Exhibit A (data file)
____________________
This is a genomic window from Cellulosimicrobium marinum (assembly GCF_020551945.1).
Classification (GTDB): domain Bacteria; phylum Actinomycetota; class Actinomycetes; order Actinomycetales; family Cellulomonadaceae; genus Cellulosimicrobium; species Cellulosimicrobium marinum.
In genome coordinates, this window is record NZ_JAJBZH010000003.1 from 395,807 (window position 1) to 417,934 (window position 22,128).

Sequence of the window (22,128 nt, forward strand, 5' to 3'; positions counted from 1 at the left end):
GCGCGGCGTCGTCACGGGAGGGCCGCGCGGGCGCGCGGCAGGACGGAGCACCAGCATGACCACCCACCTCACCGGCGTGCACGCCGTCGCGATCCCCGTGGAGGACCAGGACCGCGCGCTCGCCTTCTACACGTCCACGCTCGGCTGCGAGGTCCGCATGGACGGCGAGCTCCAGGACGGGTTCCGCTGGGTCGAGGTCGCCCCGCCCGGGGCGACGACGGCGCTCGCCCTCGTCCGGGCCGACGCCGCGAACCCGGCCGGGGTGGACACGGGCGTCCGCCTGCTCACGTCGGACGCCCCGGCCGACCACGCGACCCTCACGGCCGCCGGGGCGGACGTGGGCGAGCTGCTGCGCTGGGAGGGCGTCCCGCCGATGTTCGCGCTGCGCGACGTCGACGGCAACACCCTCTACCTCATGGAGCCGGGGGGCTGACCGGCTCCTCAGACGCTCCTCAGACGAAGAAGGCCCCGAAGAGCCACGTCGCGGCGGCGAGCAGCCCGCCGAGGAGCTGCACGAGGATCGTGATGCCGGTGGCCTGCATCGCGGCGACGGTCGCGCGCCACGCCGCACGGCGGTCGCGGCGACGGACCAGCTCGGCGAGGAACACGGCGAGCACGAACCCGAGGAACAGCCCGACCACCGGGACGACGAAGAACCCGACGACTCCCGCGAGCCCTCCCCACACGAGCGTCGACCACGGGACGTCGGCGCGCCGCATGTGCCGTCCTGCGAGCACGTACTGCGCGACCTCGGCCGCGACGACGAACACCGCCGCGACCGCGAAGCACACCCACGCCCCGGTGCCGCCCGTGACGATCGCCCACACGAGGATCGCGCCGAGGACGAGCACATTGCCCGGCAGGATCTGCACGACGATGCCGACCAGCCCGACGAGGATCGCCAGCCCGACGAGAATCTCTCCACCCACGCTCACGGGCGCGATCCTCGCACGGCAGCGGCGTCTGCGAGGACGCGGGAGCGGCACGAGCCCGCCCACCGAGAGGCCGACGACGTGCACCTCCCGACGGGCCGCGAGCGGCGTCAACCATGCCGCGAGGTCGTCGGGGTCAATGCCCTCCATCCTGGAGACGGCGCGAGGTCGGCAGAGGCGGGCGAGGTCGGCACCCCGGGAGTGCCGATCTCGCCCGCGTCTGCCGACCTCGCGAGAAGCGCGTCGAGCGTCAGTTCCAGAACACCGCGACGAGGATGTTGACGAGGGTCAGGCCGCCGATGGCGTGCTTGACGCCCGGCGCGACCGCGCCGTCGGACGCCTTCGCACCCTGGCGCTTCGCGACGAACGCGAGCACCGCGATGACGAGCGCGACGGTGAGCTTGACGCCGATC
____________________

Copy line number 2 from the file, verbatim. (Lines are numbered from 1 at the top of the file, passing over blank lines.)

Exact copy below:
Classification (GTDB): domain Bacteria; phylum Actinomycetota; class Actinomycetes; order Actinomycetales; family Cellulomonadaceae; genus Cellulosimicrobium; species Cellulosimicrobium marinum.